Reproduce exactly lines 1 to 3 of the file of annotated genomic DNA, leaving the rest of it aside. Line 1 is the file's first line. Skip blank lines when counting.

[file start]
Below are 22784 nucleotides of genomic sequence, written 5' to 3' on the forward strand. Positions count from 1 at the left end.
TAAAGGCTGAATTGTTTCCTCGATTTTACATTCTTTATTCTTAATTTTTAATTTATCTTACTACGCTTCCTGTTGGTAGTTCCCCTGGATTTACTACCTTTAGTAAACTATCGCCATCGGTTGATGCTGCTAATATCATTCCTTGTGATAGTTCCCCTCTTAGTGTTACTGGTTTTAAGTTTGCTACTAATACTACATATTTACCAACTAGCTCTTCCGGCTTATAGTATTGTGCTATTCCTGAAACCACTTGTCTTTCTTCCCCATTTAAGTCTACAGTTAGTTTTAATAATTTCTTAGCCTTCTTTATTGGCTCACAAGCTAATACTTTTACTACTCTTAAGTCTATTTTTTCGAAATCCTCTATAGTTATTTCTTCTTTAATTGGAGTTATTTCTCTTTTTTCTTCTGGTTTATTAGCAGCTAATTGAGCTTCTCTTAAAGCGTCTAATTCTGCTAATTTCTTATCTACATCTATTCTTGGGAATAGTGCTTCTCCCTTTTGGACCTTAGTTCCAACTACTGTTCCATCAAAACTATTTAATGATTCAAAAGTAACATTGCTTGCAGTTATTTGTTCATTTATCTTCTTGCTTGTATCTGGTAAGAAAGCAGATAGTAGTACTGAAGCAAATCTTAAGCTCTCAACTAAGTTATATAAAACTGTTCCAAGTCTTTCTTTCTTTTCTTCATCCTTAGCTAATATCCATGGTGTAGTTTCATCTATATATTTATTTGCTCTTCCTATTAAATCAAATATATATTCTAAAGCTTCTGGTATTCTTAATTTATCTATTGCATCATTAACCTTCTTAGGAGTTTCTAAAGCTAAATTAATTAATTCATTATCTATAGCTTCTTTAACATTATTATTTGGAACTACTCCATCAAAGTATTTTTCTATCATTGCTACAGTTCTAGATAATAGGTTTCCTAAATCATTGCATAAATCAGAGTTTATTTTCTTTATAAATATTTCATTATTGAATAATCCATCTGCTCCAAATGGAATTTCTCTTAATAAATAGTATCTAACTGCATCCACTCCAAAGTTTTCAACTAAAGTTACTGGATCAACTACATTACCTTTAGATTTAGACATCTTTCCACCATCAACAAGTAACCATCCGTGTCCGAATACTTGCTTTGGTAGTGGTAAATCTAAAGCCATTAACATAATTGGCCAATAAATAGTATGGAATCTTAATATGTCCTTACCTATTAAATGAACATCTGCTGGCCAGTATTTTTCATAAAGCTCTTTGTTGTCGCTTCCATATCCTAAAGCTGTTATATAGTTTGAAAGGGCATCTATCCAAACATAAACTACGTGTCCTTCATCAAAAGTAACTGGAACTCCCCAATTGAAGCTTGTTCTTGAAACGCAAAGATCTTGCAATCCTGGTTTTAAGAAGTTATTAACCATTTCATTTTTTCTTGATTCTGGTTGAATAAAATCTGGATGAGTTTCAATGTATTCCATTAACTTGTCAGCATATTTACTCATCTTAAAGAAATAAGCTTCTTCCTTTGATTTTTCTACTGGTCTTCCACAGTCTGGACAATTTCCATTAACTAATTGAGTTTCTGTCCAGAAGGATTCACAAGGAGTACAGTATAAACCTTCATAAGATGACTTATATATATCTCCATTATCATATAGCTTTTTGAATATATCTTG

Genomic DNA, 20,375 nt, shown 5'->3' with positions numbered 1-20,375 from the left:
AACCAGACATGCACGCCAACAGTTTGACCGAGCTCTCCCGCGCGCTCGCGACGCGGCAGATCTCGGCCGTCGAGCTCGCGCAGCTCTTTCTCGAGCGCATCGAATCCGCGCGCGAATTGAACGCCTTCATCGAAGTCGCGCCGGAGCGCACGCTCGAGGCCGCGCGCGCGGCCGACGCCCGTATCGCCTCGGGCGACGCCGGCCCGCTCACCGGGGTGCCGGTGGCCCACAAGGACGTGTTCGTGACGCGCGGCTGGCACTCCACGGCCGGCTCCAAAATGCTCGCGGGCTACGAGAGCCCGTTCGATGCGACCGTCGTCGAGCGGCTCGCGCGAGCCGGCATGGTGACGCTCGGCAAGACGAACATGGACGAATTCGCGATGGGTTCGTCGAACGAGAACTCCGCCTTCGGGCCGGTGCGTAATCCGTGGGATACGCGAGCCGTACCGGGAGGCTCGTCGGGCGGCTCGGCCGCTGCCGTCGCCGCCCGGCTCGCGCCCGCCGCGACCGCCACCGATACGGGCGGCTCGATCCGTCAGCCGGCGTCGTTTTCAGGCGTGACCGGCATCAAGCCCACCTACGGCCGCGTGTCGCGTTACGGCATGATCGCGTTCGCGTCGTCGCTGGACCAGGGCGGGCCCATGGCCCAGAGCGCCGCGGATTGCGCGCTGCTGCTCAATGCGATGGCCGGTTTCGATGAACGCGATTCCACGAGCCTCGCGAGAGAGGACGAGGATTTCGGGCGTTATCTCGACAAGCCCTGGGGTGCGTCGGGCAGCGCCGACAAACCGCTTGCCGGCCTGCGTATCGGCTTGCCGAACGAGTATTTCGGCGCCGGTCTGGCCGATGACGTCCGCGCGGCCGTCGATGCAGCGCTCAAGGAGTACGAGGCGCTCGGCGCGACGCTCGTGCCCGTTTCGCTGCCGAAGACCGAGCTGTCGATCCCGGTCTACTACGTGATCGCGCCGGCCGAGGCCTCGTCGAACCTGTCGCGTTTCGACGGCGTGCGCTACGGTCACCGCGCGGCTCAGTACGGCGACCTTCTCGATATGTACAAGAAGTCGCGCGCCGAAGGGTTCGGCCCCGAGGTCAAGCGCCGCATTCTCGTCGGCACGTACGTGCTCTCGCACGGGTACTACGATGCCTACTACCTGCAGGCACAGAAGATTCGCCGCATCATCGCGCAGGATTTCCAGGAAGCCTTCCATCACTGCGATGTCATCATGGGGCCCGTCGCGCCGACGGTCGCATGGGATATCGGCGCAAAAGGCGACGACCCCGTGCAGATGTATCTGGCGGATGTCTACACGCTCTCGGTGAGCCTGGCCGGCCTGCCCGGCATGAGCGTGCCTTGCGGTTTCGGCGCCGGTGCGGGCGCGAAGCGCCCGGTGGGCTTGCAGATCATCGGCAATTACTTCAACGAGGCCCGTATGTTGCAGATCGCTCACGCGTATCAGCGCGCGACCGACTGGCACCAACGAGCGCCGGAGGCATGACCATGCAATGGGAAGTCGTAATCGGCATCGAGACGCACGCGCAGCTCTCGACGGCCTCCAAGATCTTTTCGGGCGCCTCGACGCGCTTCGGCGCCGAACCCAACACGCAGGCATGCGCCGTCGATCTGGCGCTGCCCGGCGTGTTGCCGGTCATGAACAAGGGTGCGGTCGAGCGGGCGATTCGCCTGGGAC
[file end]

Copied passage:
Below are 22784 nucleotides of genomic sequence, written 5' to 3' on the forward strand. Positions count from 1 at the left end.
TAAAGGCTGAATTGTTTCCTCGATTTTACATTCTTTATTCTTAATTTTTAATTTATCTTACTACGCTTCCTGTTGGTAGTTCCCCTGGATTTACTACCTTTAGTAAACTATCGCCATCGGTTGATGCTGCTAATATCATTCCTTGTGATAGTTCCCCTCTTAGTGTTACTGGTTTTAAGTTTGCTACTAATACTACATATTTACCAACTAGCTCTTCCGGCTTATAGTATTGTGCTATTCCTGAAACCACTTGTCTTTCTTCCCCATTTAAGTCTACAGTTAGTTTTAATAATTTCTTAGCCTTCTTTATTGGCTCACAAGCTAATACTTTTACTACTCTTAAGTCTATTTTTTCGAAATCCTCTATAGTTATTTCTTCTTTAATTGGAGTTATTTCTCTTTTTTCTTCTGGTTTATTAGCAGCTAATTGAGCTTCTCTTAAAGCGTCTAATTCTGCTAATTTCTTATCTACATCTATTCTTGGGAATAGTGCTTCTCCCTTTTGGACCTTAGTTCCAACTACTGTTCCATCAAAACTATTTAATGATTCAAAAGTAACATTGCTTGCAGTTATTTGTTCATTTATCTTCTTGCTTGTATCTGGTAAGAAAGCAGATAGTAGTACTGAAGCAAATCTTAAGCTCTCAACTAAGTTATATAAAACTGTTCCAAGTCTTTCTTTCTTTTCTTCATCCTTAGCTAATATCCATGGTGTAGTTTCATCTATATATTTATTTGCTCTTCCTATTAAATCAAATATATATTCTAAAGCTTCTGGTATTCTTAATTTATCTATTGCATCATTAACCTTCTTAGGAGTTTCTAAAGCTAAATTAATTAATTCATTATCTATAGCTTCTTTAACATTATTATTTGGAACTACTCCATCAAAGTATTTTTCTATCATTGCTACAGTTCTAGATAATAGGTTTCCTAAATCATTGCATAAATCAGAGTTTATTTTCTTTATAAATATTTCATTATTGAATAATCCATCTGCTCCAAATGGAATTTCTCTTAATAAATAGTATCTAACTGCATCCACTCCAAAGTTTTCAACTAAAGTTACTGGATCAACTACATTACCTTTAGATTTAGACATCTTTCCACCATCAACAAGTAACCATCCGTGTCCGAATACTTGCTTTGGTAGTGGTAAATCTAAAGCCATTAACATAATTGGCCAATAAATAGTATGGAATCTTAATATGTCCTTACCTATTAAATGAACATCTGCTGGCCAGTATTTTTCATAAAGCTCTTTGTTGTCGCTTCCATATCCTAAAGCTGTTATATAGTTTGAAAGGGCATCTATCCAAACATAAACTACGTGTCCTTCATCAAAAGTAACTGGAACTCCCCAATTGAAGCTTGTTCTTGAAACGCAAAGATCTTGCAATCCTGGTTTTAAGAAGTTATTAACCATTTCATTTTTTCTTGATTCTGGTTGAATAAAATCTGGATGAGTTTCAATGTATTCCATTAACTTGTCAGCATATTTACTCATCTTAAAGAAATAAGCTTCTTCCTTTGATTTTTCTACTGGTCTTCCACAGTCTGGACAATTTCCATTAACTAATTGAGTTTCTGTCCAGAAGGATTCACAAGGAGTACAGTATAAACCTTCATAAGATGACTTATATATATCTCCATTATCATATAGCTTTTTGAATATATCTTG

Genomic DNA, 20,375 nt, shown 5'->3' with positions numbered 1-20,375 from the left: